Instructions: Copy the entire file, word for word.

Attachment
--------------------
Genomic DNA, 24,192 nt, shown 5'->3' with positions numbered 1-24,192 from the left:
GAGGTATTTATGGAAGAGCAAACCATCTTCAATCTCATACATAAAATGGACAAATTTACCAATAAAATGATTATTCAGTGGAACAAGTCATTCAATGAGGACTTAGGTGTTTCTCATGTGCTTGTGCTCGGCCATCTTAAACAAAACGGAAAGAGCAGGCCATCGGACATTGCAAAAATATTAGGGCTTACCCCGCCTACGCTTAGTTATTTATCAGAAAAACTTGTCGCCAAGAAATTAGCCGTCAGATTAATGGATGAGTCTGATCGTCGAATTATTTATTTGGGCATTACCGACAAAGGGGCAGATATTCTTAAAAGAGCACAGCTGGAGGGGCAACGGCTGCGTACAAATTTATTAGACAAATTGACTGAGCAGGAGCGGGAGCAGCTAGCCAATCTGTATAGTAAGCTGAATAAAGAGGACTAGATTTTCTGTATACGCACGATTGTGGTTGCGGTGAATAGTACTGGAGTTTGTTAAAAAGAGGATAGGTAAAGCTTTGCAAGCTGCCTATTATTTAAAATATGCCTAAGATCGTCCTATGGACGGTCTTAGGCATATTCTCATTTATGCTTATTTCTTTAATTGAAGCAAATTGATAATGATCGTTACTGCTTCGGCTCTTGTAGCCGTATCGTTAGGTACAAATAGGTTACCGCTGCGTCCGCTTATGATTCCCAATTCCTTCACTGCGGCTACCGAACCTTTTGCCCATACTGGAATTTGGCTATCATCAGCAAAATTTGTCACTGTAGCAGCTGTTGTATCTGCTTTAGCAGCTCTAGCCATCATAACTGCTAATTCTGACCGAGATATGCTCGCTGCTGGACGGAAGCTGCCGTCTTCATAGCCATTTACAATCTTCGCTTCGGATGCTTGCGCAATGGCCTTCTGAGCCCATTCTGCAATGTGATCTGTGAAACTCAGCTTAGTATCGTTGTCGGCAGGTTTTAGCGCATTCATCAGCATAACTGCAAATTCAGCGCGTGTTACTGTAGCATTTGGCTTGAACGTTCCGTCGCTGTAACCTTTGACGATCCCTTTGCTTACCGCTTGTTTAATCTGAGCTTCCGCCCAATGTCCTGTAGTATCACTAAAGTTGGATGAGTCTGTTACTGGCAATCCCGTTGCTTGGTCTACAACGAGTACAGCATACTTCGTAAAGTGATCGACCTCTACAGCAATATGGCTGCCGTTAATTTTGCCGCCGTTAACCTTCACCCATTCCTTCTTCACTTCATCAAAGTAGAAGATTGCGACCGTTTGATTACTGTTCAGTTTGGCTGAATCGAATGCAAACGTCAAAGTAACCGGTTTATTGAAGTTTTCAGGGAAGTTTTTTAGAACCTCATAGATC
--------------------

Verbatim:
Genomic DNA, 24,192 nt, shown 5'->3' with positions numbered 1-24,192 from the left:
GAGGTATTTATGGAAGAGCAAACCATCTTCAATCTCATACATAAAATGGACAAATTTACCAATAAAATGATTATTCAGTGGAACAAGTCATTCAATGAGGACTTAGGTGTTTCTCATGTGCTTGTGCTCGGCCATCTTAAACAAAACGGAAAGAGCAGGCCATCGGACATTGCAAAAATATTAGGGCTTACCCCGCCTACGCTTAGTTATTTATCAGAAAAACTTGTCGCCAAGAAATTAGCCGTCAGATTAATGGATGAGTCTGATCGTCGAATTATTTATTTGGGCATTACCGACAAAGGGGCAGATATTCTTAAAAGAGCACAGCTGGAGGGGCAACGGCTGCGTACAAATTTATTAGACAAATTGACTGAGCAGGAGCGGGAGCAGCTAGCCAATCTGTATAGTAAGCTGAATAAAGAGGACTAGATTTTCTGTATACGCACGATTGTGGTTGCGGTGAATAGTACTGGAGTTTGTTAAAAAGAGGATAGGTAAAGCTTTGCAAGCTGCCTATTATTTAAAATATGCCTAAGATCGTCCTATGGACGGTCTTAGGCATATTCTCATTTATGCTTATTTCTTTAATTGAAGCAAATTGATAATGATCGTTACTGCTTCGGCTCTTGTAGCCGTATCGTTAGGTACAAATAGGTTACCGCTGCGTCCGCTTATGATTCCCAATTCCTTCACTGCGGCTACCGAACCTTTTGCCCATACTGGAATTTGGCTATCATCAGCAAAATTTGTCACTGTAGCAGCTGTTGTATCTGCTTTAGCAGCTCTAGCCATCATAACTGCTAATTCTGACCGAGATATGCTCGCTGCTGGACGGAAGCTGCCGTCTTCATAGCCATTTACAATCTTCGCTTCGGATGCTTGCGCAATGGCCTTCTGAGCCCATTCTGCAATGTGATCTGTGAAACTCAGCTTAGTATCGTTGTCGGCAGGTTTTAGCGCATTCATCAGCATAACTGCAAATTCAGCGCGTGTTACTGTAGCATTTGGCTTGAACGTTCCGTCGCTGTAACCTTTGACGATCCCTTTGCTTACCGCTTGTTTAATCTGAGCTTCCGCCCAATGTCCTGTAGTATCACTAAAGTTGGATGAGTCTGTTACTGGCAATCCCGTTGCTTGGTCTACAACGAGTACAGCATACTTCGTAAAGTGATCGACCTCTACAGCAATATGGCTGCCGTTAATTTTGCCGCCGTTAACCTTCACCCATTCCTTCTTCACTTCATCAAAGTAGAAGATTGCGACCGTTTGATTACTGTTCAGTTTGGCTGAATCGAATGCAAACGTCAAAGTAACCGGTTTATTGAAGTTTTCAGGGAAGTTTTTTAGAACCTCATAGATC